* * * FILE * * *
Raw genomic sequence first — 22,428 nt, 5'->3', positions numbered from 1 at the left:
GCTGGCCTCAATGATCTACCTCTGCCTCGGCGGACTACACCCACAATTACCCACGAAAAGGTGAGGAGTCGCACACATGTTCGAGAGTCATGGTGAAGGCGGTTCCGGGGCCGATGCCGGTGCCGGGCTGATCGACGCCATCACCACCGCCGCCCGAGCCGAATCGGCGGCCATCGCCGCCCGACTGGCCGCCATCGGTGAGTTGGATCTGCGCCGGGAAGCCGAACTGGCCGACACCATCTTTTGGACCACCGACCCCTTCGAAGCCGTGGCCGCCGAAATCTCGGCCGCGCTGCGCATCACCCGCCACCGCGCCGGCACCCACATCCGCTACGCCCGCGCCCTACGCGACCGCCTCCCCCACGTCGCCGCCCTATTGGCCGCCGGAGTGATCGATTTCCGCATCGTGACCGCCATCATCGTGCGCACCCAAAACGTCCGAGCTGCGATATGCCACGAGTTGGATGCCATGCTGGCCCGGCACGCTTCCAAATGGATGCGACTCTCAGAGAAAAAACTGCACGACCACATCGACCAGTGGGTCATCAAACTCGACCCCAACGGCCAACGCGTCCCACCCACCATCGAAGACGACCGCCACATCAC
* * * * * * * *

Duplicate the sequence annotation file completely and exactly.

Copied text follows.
Raw genomic sequence first — 22,428 nt, 5'->3', positions numbered from 1 at the left:
GCTGGCCTCAATGATCTACCTCTGCCTCGGCGGACTACACCCACAATTACCCACGAAAAGGTGAGGAGTCGCACACATGTTCGAGAGTCATGGTGAAGGCGGTTCCGGGGCCGATGCCGGTGCCGGGCTGATCGACGCCATCACCACCGCCGCCCGAGCCGAATCGGCGGCCATCGCCGCCCGACTGGCCGCCATCGGTGAGTTGGATCTGCGCCGGGAAGCCGAACTGGCCGACACCATCTTTTGGACCACCGACCCCTTCGAAGCCGTGGCCGCCGAAATCTCGGCCGCGCTGCGCATCACCCGCCACCGCGCCGGCACCCACATCCGCTACGCCCGCGCCCTACGCGACCGCCTCCCCCACGTCGCCGCCCTATTGGCCGCCGGAGTGATCGATTTCCGCATCGTGACCGCCATCATCGTGCGCACCCAAAACGTCCGAGCTGCGATATGCCACGAGTTGGATGCCATGCTGGCCCGGCACGCTTCCAAATGGATGCGACTCTCAGAGAAAAAACTGCACGACCACATCGACCAGTGGGTCATCAAACTCGACCCCAACGGCCAACGCGTCCCACCCACCATCGAAGACGACCGCCACATCAC